In conclusion, Indiana is an at-will employment state, which means that employers in the state have the right to terminate an employee’s job for any reason or no reason at all, as long as it is not an illegal reason. However, there are some exceptions to at-will employment in Indiana, such as the existence of an employment contract, collective bargaining agreements, and legal protections against discriminatory terminations.

It is important for both parties to communicate openly and honestly to avoid any misunderstandings or legal disputes. Employers should provide clear expectations and performance feedback to employees, while employees should be aware of their job responsibilities and seek clarification when necessary. By working together, employers and employees can create a positive and productive work environment that benefits everyone.

Contact a Goodin Abernathy Employment Lawyer

At Goodin Abernathy, our experienced employment law attorneys can provide guidance and legal support to help you navigate the complex employment laws in Indiana. Whether you are an employer seeking to ensure compliance with legal requirements, or an employee who has been wrongfully terminated, our attorneys can help protect your rights and interests. Contact us today to schedule a consultation and learn more about how we can assist you.

Are You Being Wrongfully Terminated? 8 Signs

Are You Being Wrongfully Terminated? 8 Signs

About 40% of Americans have been fired from their job at some point in their life. Getting dismissed from your job is upsetting and something no one wants to face. Indiana is similar to many other states because it recognizes the at-will employment doctrine. A company can fire its employees at any time for almost any reason. However, this does not mean businesses are free to treat their employees however they like. American workers have certain protections and rights afforded them through law and regulation. The team at Goodin Abernathy represents dismissed employees whose former employer violated these protections, resulting in a wrongful termination. If an employee suspects they have been wrongfully terminated, they should look for one of these eight signs. 

1. The Reason Is Vague 

An employer should be able to provide its employees with a clear explanation as to why they are dismissing an employee. If an employee requests the reason and the employer can’t or refuses to provide one, this could signify wrongful termination. As an employee, you have the right to request the reason in writing from the employer. However, if the employer refuses to provide them with this information in writing, it could be helpful to speak with a lawyer about a potential wrongful termination claim. Because every situation is different, an attorney will work with an employee to determine the viability of their potential claim. 

2. Suspected Discrimination 

It is illegal for an employer to fire someone solely based on their membership of a protected status. In addition, an employer cannot fire someone based on the perception that they belong to a protected group. The Equal Employment Opportunity Commission (EEOC) enforces anti-discrimination laws in the United States. These laws include the Title VII of the Civil Rights Act of 1964, the Americans with Disabilities Act, the Equal Pay Act of 1963, the Age Discrimination in Employment Act of 1967, the Rehabilitation Act of 1973, and The Civil Rights Act of 1991, and others. Each of these laws protects individuals in the workplace to prevent discrimination based on the protected classes below.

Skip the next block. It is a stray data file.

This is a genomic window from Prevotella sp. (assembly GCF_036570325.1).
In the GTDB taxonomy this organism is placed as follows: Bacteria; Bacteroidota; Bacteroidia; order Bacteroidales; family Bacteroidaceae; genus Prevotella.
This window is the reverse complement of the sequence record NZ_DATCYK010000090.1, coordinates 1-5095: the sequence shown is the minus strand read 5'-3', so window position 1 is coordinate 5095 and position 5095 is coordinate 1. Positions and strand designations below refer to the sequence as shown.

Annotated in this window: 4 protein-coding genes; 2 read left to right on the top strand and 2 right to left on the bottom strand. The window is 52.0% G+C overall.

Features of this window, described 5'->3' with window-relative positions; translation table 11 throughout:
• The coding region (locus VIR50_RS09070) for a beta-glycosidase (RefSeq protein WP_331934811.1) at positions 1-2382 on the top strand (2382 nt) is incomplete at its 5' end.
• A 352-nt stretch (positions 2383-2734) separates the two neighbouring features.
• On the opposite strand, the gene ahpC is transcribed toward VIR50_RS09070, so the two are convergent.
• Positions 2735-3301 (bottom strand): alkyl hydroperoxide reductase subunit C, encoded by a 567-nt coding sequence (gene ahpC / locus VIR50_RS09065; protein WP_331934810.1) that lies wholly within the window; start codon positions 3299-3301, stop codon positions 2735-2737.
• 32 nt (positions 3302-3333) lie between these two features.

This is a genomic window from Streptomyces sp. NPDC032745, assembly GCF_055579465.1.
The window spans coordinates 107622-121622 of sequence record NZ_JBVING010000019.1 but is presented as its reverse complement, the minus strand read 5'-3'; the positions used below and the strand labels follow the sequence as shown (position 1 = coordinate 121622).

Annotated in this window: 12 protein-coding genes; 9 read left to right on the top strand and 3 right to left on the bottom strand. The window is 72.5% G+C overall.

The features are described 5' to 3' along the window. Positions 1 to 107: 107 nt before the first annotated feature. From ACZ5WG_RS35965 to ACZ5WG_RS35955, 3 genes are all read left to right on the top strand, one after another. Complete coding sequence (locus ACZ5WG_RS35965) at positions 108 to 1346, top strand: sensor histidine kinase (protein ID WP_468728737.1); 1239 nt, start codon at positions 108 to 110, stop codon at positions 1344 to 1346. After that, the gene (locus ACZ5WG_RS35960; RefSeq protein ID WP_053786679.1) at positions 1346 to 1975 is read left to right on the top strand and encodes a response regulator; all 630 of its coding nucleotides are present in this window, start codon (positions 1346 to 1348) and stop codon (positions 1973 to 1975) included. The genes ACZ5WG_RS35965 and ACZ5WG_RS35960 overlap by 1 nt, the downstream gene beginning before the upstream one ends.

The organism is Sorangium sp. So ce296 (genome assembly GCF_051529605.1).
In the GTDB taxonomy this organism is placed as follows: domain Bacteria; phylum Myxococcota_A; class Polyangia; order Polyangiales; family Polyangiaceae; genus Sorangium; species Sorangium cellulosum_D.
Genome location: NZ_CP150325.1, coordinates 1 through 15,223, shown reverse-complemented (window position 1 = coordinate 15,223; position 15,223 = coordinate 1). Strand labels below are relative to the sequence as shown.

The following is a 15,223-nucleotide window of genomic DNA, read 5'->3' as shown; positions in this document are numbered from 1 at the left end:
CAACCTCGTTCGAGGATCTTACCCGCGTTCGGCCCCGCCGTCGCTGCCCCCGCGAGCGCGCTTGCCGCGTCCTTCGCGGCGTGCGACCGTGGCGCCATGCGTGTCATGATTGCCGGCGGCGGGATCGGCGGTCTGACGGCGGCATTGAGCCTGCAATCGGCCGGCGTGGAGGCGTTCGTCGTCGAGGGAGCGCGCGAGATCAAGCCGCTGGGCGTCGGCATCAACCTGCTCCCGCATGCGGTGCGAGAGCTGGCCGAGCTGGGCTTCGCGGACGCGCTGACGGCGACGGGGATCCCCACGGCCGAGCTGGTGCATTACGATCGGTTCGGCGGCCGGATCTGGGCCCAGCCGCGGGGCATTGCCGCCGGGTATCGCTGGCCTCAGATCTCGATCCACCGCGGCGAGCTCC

• Race
  • Sex
  • Gender 
  • Nationality
  • Disability
  • Religion 
  • Skin color
  • Ethnicity
  • National origin
  • Pregnancy
  • Sexual orientation

It is important to understand that an employee can belong to a protected class and still be fired for lack of performance or another reason. Speaking with an experienced employment lawyer can help determine if an employer violated one of these employment protection laws. 

3. Fired For Doing a Protected Activity 

As a matter of public policy, employers cannot fire someone for performing a protected activity. This would include an incident of harassment or cooperating with an EEOC investigation. This is to protect people, so they don’t have to worry about their employment when tending to personal matters. It is a matter of public interest that people do not lose their jobs when they need them the most simply because they have a family or medical issue to take care of. An example of this would be getting pregnant or caring for a sick family member. These are protected under the Family and Medical Leave Act (FMLA). 

4. Experienced Harassment

Unfortunately, harassment still exists in the American workplace. While dealing with harassment at work is upsetting, it is even more so when it leads to termination. There are two ways an employee can be wrongfully terminated after experiencing harassment. In the first instance, an employee could face termination after rebuffing advances. This often occurs when an individual in a managerial role makes sexual advances toward someone in a lower position. 

In a second scenario, an employee could be terminated after submitting a report of harassment. The company attempts to minimize the harassment by terminating the employee who is raising the alarm. Employees have a right to work in a harassment-free environment. Should they experience harassment from a fellow employee, they should feel safe in their position to report such treatment. 

5. Reported Illegal Activities 

There are laws in place to protect employees when they report misconduct or illegal activities. This is to encourage employees to say something when they see wrongdoing. A company cannot legally dismiss an employee because that employee came forward with a report of fraudulent, unethical, or illegal behavior. This would be retaliation through wrongful termination. This protection extends beyond the employee’s reporting. It also protects an employee participating in the investigation, lawsuit, or hearings about the reported inappropriate activity. If they are let go shortly after making a report of this nature, there is a possibility that the two events are related. Speaking with an employment retaliation lawyer can help employees understand their rights and possible wrongful termination case.